If you do not know the Lord Jesus Christ as your Savior, John 3:16 states, “For God so loved the world, that He gave His only begotten Son, that whosoever believeth in Him should not perish, but have everlasting life.” Just believe in your heart that Jesus Christ died for your sins, was buried, and rose from the dead by the power of God for you so that you can have a home in Heaven. Pray and ask Him to come into your heart today, and He will. Romans 10:13 says, “For whosoever shall call upon the name of the Lord shall be saved.”
God bless you.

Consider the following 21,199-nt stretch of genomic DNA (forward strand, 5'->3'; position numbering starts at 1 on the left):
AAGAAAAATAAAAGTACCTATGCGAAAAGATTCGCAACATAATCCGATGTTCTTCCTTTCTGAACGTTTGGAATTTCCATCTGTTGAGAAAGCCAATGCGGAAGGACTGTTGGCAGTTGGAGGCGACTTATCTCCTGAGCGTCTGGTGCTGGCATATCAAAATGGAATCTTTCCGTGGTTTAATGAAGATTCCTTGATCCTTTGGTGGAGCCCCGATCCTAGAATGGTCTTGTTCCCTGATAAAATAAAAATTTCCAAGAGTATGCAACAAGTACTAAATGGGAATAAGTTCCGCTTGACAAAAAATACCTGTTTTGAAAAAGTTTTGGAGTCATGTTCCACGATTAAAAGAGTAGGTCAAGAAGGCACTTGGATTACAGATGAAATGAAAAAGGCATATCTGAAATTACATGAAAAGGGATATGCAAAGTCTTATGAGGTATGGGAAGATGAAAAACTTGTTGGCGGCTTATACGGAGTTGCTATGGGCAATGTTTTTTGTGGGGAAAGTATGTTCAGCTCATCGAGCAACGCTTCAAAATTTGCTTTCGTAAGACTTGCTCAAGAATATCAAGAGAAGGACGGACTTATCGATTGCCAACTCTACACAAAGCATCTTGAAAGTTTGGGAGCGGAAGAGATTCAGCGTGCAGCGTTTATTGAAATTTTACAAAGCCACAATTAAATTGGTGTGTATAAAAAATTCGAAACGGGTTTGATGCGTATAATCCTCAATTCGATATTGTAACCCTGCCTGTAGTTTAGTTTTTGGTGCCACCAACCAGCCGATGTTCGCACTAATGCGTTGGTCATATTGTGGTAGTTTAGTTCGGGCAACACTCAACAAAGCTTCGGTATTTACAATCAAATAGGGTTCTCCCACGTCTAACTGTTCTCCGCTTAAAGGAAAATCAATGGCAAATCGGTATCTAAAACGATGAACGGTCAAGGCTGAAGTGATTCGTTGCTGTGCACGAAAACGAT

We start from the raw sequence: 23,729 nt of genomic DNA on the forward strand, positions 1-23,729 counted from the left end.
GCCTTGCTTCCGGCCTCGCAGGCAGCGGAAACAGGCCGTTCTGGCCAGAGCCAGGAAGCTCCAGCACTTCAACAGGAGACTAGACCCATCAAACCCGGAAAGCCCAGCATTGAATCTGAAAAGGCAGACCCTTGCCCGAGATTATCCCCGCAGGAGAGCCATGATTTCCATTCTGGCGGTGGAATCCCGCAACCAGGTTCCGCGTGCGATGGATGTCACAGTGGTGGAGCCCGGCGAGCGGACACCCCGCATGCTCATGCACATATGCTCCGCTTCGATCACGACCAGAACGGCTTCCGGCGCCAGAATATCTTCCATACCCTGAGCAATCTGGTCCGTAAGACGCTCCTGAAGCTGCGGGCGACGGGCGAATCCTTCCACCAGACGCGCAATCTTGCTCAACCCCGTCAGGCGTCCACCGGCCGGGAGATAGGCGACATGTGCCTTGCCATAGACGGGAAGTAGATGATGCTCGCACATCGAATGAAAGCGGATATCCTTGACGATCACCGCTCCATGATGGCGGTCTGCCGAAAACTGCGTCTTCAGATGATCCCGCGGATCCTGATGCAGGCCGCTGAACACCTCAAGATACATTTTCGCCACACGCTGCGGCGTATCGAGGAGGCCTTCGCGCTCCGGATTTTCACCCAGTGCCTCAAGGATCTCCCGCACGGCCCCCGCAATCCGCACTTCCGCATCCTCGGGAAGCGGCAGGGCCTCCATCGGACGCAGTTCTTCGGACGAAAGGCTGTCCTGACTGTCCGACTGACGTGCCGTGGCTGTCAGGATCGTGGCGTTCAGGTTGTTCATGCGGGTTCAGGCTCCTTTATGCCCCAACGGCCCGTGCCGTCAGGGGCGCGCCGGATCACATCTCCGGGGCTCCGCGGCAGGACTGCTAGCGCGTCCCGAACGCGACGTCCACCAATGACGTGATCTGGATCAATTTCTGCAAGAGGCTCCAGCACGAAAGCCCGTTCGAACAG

Daniel Whyte III has spoken in meetings across the United States and in over twenty-five foreign countries. He is the author of over forty books. He is also the president of Gospel Light Society International, a worldwide evangelistic ministry that reaches thousands with the Gospel each week, as well as president of Torch Ministries International, a Christian literature ministry which publishes a monthly magazine called The Torch Leader. He is heard by thousands each week on his radio broadcasts/podcasts, which include: The Prayer Motivator Devotional, The Prayer Motivator Minute, as well as Gospel Light Minute X, the Gospel Light Minute, the Sunday Evening Evangelistic Message, the Prophet Daniel’s Report, the Second Coming Watch Update and the Soul-Winning Motivator, among others. He holds a Bachelor’s Degree in Theology from Bethany Divinity College, a Bachelor’s degree in Religion from Texas Wesleyan University, a Master’s degree in Religion, a Master of Divinity degree, and a Master of Theology degree from Liberty Baptist Theological Seminary. He has been married to the former Meriqua Althea Dixon, of Christiana, Jamaica for over twenty-seven years. God has blessed their union with seven children. Find out more at www.danielwhyte3.com. Follow Daniel Whyte III on Twitter @prophetdaniel3 or on Facebook.